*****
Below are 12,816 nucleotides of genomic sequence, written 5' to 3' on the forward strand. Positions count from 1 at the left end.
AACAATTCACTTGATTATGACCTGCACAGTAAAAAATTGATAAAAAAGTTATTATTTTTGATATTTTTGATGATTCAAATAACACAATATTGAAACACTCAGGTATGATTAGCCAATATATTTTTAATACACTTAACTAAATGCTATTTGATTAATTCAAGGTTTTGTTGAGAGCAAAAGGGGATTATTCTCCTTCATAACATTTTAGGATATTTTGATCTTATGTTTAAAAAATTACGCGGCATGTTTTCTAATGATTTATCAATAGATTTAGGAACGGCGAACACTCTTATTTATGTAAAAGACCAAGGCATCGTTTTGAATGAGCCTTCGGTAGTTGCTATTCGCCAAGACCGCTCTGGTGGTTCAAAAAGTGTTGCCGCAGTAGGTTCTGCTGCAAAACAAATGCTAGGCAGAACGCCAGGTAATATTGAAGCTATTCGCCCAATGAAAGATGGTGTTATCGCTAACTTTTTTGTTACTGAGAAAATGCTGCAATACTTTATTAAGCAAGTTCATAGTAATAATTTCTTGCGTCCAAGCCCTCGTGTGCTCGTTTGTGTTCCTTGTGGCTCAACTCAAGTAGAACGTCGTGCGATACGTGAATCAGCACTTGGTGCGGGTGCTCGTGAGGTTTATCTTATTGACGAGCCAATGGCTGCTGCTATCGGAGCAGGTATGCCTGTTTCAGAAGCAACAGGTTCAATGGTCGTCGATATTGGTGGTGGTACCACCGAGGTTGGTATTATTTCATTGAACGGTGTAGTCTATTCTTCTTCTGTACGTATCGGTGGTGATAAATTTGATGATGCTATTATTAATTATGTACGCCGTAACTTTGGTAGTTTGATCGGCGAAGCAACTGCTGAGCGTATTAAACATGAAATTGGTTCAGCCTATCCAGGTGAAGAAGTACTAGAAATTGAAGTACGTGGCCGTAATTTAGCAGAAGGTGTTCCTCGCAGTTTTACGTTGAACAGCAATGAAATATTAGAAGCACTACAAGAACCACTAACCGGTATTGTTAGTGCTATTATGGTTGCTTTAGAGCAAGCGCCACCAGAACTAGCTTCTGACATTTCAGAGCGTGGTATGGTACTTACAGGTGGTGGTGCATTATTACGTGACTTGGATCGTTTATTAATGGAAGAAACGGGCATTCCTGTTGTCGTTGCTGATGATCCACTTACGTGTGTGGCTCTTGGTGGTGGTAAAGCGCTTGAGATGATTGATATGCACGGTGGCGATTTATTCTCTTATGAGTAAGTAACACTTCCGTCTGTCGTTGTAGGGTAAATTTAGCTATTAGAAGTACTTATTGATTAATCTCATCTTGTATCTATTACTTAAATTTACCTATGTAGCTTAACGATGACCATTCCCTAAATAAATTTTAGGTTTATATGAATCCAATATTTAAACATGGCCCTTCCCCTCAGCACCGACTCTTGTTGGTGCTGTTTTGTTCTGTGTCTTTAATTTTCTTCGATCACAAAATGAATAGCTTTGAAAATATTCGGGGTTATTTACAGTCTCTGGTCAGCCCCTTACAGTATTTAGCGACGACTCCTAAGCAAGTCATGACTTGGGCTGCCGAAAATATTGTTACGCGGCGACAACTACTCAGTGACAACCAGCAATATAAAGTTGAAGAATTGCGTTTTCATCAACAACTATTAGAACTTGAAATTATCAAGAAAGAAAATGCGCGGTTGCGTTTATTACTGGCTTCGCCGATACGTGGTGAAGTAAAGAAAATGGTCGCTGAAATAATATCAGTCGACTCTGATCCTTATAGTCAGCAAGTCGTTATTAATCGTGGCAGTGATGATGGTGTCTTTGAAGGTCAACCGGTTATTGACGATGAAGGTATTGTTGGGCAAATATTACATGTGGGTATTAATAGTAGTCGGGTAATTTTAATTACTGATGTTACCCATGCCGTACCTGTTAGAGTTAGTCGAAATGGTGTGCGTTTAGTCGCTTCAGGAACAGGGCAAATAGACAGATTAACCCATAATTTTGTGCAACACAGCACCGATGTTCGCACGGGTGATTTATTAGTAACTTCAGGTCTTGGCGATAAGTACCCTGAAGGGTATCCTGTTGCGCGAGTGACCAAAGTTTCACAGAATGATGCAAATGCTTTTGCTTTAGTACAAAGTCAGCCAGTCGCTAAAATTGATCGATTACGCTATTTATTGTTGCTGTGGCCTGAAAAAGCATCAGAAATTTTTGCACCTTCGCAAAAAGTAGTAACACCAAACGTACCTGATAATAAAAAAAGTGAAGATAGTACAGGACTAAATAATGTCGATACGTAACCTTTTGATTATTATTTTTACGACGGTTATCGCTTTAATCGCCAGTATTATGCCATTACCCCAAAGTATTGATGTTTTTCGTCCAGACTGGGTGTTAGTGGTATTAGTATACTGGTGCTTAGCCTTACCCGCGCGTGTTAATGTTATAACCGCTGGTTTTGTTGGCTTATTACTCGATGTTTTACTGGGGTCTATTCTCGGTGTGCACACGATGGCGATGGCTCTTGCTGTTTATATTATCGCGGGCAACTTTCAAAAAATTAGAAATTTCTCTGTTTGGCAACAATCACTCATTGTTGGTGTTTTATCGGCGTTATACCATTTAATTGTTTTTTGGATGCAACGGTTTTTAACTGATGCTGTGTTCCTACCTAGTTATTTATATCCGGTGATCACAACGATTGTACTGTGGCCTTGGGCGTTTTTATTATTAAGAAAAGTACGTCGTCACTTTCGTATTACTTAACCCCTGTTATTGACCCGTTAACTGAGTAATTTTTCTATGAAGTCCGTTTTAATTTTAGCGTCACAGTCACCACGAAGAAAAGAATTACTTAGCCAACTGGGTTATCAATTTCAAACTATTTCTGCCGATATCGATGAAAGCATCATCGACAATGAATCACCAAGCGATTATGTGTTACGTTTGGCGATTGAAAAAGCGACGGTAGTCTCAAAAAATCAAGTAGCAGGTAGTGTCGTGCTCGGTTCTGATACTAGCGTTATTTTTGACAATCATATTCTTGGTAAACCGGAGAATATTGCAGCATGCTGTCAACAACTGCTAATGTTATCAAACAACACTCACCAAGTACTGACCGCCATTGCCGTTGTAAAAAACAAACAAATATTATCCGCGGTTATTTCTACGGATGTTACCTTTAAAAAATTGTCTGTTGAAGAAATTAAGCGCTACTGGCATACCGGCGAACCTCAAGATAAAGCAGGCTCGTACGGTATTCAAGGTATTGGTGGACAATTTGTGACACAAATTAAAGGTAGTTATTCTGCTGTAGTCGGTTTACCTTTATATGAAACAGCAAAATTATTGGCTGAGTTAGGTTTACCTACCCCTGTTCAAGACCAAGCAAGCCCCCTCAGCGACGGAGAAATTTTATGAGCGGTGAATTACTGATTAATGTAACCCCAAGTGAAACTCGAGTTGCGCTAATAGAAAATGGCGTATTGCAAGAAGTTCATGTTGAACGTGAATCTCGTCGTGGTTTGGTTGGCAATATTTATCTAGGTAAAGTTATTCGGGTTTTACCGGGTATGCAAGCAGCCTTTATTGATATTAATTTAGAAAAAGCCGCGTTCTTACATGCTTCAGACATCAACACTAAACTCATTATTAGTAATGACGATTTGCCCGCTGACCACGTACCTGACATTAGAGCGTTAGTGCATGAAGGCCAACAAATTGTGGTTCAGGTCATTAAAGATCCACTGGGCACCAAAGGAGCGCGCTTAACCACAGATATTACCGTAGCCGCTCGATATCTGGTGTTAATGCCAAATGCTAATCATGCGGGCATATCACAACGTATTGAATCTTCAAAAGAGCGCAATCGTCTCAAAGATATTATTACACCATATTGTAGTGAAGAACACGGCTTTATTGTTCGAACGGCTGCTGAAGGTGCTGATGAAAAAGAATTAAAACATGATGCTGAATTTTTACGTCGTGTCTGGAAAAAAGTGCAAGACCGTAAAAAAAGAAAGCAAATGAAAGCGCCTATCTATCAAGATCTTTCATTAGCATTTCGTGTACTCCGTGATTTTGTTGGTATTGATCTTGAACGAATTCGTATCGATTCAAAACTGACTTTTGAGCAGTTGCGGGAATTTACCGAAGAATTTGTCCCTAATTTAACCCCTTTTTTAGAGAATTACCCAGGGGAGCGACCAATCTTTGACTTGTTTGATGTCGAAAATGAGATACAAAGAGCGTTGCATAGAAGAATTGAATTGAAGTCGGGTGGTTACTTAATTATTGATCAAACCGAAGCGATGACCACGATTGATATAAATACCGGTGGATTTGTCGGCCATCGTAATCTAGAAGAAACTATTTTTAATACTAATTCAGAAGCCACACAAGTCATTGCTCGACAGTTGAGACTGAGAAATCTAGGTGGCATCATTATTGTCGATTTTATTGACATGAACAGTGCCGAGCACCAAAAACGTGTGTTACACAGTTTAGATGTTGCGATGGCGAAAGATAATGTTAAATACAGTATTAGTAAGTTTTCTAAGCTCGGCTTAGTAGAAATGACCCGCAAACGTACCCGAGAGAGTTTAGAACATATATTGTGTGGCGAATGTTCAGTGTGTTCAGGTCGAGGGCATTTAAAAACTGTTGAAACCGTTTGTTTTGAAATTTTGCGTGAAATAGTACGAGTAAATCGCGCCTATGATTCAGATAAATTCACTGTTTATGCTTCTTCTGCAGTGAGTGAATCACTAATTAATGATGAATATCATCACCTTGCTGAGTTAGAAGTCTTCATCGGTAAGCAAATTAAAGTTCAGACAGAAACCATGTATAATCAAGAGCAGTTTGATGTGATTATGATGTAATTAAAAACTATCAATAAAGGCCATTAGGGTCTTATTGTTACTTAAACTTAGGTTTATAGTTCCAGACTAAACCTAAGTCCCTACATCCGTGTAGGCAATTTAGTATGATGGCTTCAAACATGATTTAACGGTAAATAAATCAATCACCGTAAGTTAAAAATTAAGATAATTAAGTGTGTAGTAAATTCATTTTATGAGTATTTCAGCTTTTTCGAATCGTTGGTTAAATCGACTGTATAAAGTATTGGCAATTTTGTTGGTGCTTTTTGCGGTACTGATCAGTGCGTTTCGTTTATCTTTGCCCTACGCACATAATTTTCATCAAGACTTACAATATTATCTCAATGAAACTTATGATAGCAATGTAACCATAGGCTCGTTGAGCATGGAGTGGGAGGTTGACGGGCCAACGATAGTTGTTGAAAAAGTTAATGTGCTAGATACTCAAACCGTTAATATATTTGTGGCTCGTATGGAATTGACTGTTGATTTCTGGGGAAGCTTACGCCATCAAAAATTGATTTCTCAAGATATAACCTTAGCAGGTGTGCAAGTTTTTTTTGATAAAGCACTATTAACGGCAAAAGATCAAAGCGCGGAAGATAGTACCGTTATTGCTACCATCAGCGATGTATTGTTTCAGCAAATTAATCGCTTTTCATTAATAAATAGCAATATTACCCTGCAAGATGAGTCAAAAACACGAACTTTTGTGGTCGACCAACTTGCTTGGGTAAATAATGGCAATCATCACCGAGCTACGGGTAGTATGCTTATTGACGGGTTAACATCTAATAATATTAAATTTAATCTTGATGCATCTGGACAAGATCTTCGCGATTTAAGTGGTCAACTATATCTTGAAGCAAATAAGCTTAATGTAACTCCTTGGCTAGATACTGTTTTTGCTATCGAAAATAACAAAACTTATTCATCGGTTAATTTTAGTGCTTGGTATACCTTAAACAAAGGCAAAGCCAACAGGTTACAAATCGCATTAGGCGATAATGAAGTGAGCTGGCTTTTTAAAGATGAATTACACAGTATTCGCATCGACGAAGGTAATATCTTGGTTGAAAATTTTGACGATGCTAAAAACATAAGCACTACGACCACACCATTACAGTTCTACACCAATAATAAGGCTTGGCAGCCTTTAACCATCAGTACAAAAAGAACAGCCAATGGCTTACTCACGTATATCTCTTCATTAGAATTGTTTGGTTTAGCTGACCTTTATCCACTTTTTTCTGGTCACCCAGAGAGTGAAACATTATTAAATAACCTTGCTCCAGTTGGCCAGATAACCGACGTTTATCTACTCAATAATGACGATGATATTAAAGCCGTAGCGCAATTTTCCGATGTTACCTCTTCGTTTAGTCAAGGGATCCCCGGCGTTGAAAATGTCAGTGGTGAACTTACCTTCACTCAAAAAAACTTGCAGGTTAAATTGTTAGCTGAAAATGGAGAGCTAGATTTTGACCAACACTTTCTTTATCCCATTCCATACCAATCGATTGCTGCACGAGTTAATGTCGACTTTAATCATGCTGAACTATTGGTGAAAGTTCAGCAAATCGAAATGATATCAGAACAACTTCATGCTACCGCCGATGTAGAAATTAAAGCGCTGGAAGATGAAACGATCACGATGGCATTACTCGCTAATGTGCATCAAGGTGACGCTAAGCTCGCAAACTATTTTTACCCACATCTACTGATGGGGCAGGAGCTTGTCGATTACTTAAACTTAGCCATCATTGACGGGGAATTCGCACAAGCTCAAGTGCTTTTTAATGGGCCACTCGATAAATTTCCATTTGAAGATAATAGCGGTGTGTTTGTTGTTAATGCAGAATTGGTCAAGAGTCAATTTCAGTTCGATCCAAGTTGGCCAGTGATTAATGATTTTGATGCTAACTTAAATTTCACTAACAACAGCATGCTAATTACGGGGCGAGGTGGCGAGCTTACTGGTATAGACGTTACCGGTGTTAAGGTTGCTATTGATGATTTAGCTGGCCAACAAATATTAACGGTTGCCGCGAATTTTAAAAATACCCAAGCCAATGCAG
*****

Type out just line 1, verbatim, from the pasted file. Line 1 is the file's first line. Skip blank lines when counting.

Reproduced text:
Below are 12,816 nucleotides of genomic sequence, written 5' to 3' on the forward strand. Positions count from 1 at the left end.